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Usually, we will drop the arbitrary constant c when finding eigenvectors; thus instead of Eq. (34) we write
¦(1) (1) , (35)
and remember that any nonzero multiple of this vector is also an eigenvector. We say that x(1) is the eigenvector corresponding to the eigenvalue k1 2.
Chapter 7. Systems of First Order Linear Equations
Now setting X = -1 in Eq. (31), we obtain
^4 -Λ /0
, . . .nl. (36)
4 -1J \x2J \0J v
Again we obtain a single condition on xl and x2, namely, 4xx - x2 = 0. Thus the eigenvector corresponding to the eigenvalue X2 = 1 is
xw = ΓΛ ) . (37)
or any nonzero multiple of this vector.
As Example 4 illustrates, eigenvectors are determined only up to an arbitrary nonzero multiplicative constant; if this constant is specified in some way, then the eigenvectors are said to be normalized. In Example 4, we set the constant equal to 1, but any other nonzero value could also have been used. Sometimes it is convenient to normalize an eigenvector x by choosing the constant so that (x, x) = 1.
Equation (27) is a polynomial equation of degree n in X, so there are n eigenvalues Xj,... ,Xn, some of which may be repeated. If a given eigenvalue appears m times as a root ofEq. (27), then that eigenvalue is said to have multiplicity m. Each eigenvalue has at least one associated eigenvector, and an eigenvalue of multiplicity m may have q linearly independent eigenvectors, where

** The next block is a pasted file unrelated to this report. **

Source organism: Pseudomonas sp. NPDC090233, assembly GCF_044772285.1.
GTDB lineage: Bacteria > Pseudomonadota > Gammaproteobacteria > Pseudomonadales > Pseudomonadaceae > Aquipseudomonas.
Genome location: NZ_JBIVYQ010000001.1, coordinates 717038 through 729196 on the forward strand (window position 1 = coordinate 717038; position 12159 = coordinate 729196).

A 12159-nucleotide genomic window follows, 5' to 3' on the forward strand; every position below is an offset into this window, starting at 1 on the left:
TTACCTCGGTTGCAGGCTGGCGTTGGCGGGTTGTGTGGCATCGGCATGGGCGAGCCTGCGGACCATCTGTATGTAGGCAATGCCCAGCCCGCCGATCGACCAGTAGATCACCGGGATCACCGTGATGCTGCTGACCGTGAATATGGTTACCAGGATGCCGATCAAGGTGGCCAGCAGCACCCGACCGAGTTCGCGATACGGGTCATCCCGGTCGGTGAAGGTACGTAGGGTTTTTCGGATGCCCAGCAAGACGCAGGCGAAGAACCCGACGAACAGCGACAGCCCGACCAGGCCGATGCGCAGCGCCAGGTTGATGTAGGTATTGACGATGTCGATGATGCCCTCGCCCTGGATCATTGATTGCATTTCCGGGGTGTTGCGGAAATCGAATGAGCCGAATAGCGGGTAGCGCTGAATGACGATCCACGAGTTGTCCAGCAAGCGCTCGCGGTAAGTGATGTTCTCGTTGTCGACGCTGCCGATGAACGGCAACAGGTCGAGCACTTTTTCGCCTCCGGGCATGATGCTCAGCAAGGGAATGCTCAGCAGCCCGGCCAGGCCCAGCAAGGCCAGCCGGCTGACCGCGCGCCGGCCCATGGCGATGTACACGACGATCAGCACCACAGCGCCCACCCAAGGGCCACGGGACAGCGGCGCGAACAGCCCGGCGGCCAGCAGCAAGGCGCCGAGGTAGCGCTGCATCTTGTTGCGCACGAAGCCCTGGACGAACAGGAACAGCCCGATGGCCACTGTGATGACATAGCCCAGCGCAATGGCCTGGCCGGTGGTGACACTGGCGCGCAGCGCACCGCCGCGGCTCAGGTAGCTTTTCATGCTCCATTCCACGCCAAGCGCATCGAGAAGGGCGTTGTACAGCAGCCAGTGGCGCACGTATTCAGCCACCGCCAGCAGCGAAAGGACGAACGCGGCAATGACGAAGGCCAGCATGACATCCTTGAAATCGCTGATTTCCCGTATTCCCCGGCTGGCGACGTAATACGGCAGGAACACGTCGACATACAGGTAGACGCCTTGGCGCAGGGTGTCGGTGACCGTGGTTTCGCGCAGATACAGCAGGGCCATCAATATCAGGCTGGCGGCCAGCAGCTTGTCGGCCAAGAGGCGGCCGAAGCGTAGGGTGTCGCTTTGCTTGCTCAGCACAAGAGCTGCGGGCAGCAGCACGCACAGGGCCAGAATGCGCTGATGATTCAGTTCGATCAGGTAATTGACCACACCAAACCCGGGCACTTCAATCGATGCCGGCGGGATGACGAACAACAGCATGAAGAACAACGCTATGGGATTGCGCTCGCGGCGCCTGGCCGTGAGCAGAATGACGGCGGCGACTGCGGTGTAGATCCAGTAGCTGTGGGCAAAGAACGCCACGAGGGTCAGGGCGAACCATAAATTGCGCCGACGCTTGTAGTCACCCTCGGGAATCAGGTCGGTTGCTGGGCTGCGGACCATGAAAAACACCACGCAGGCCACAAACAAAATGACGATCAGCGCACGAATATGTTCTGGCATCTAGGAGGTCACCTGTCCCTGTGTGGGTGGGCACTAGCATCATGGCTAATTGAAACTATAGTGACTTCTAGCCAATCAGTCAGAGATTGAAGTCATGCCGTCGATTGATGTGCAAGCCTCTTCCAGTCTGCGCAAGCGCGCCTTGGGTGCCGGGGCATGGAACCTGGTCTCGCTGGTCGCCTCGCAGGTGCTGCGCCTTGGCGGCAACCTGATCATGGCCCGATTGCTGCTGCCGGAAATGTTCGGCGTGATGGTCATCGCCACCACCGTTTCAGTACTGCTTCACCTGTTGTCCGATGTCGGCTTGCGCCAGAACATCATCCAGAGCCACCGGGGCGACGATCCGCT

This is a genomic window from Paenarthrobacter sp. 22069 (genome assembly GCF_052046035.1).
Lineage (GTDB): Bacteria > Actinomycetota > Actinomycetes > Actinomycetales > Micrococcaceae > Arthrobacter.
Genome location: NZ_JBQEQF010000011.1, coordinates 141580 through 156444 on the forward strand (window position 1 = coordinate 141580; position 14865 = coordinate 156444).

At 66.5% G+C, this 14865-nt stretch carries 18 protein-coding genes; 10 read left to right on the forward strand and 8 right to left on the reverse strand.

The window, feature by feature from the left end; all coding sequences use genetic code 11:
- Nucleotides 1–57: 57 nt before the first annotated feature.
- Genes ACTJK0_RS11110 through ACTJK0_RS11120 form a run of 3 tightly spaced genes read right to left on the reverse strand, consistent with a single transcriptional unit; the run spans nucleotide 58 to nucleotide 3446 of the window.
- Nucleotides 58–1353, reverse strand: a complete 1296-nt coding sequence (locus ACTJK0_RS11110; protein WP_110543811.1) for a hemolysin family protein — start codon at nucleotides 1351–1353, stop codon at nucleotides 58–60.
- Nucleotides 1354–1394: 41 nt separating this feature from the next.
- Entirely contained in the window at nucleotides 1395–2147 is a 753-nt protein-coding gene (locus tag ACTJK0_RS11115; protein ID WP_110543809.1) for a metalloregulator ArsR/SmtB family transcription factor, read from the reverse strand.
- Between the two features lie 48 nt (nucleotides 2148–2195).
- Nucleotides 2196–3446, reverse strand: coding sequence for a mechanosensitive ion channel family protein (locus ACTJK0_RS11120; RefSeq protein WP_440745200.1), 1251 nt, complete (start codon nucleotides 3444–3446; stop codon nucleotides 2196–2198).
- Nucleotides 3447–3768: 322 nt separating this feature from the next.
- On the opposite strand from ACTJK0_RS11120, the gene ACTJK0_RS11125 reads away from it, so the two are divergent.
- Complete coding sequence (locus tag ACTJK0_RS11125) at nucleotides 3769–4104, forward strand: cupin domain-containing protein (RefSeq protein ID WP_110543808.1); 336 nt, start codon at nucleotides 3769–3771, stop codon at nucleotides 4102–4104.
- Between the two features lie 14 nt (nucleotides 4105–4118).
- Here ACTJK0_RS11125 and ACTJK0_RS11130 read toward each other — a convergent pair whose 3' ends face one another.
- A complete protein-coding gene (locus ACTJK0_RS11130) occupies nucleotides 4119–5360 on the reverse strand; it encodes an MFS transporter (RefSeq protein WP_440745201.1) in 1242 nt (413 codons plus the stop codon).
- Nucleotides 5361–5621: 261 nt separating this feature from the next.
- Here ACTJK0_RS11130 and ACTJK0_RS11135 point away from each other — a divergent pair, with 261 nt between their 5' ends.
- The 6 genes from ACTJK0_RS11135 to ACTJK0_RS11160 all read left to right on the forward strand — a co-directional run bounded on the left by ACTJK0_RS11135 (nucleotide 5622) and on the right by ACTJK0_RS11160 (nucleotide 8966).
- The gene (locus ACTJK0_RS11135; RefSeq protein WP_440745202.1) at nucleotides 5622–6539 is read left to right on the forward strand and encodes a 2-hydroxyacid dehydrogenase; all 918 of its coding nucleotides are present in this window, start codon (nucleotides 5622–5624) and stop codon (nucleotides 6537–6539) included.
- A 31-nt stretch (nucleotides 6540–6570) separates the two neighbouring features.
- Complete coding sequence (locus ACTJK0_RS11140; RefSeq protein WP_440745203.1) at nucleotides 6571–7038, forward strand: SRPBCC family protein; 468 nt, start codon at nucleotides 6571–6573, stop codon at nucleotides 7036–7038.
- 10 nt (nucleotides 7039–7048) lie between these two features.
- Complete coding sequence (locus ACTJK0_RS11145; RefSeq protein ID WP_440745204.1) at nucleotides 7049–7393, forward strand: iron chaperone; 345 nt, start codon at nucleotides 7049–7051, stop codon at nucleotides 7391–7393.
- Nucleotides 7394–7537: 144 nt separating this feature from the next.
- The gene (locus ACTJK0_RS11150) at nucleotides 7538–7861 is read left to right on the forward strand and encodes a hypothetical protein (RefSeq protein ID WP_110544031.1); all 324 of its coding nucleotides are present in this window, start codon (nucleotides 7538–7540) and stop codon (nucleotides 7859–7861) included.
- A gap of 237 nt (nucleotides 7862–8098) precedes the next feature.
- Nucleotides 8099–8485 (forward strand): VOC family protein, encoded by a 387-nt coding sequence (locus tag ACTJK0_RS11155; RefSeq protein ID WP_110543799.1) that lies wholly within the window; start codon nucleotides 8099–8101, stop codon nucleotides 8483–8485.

1 < q < m. (38)
Examples show that q may be any integer in this interval. If all the eigenvalues of a matrix A are simple (have multiplicity one), then it is possible to show that the n eigenvectors of A, one for each eigenvalue, are linearly independent. On the other hand, if A has one or more repeated eigenvalues, then there may be fewer than n linearly independent eigenvectors associated with A, since for a repeated eigenvalue we may have q < m .As we will see in Section 7.8, this fact may lead to complications later on in the solution of systems of differential equations.
Find the eigenvalues and eigenvectors of the matrix
0 1 1
A = ²1 0 1
1 1 0
The eigenvalues are the roots of the equation
-X 1 1
det(A - XI) = 1 -X 1
1 1 -X
= X3 + 3X + 2 = 0.
The eigenvalues X and eigenvectors x satisfy the equation (A - XI)x = 0, or
'-X 1 1
1 -X 1
1 1 -X
7.3 Systems of Linear Algebraic Equations; Linear Independence, Eigenvalues, Eigenvectors 365
The roots of Eq. (41) are A. 1 = 2, A2 = 1, and A3 = 1. Thus 2 is a simple eigenvalue, and - 1 is an eigenvalue of multiplicity 2.
To find the eigenvector x(1) corresponding to the eigenvalue A1 we substitute A = 2 in Eq. (40); this gives the system
-2 1 1
1 -2 1
1 1 -2
We can reduce this to the equivalent system
2 -1 -1
0 1 -1
,0 0 0
by elementary row operations. Solving this system we obtain the eigenvector
= I 1
For A = 1, Eqs. (40) reduce immediately to the single equation
X1 + X2 + X3 = 0.
Thus values for two of the quantities x1, x2, x3 can be chosen arbitrarily and the third is determined from Eq. (45). For example, if x1 = 1 and x2 = 0, then x3 = -1, and
= I 0 1
is an eigenvector. Any nonzero multiple of x(2) is also an eigenvector, but a second independent eigenvector can be found by making another choice of x1 and x2; for instance, x1 = 0 and x2 = 1. Again x3 = -1 and
is an eigenvector linearly independent of x(2). Therefore in this example two linearly independent eigenvectors are associated with the double eigenvalue.
An important special class of matrices, called self-adjoint or Hermitian matrices, are those for which A* = A;thatis, a.i = a.. Hermitian matrices include as a subclass real symmetric matrices, that is, matrices that have real elements and for which AT = A. The eigenvalues and eigenvectors of Hermitian matrices always have the following useful properties:
1. All eigenvalues are real.
2. There always exists a full set of n linearly independent eigenvectors, regardless of the multiplicities of the eigenvalues.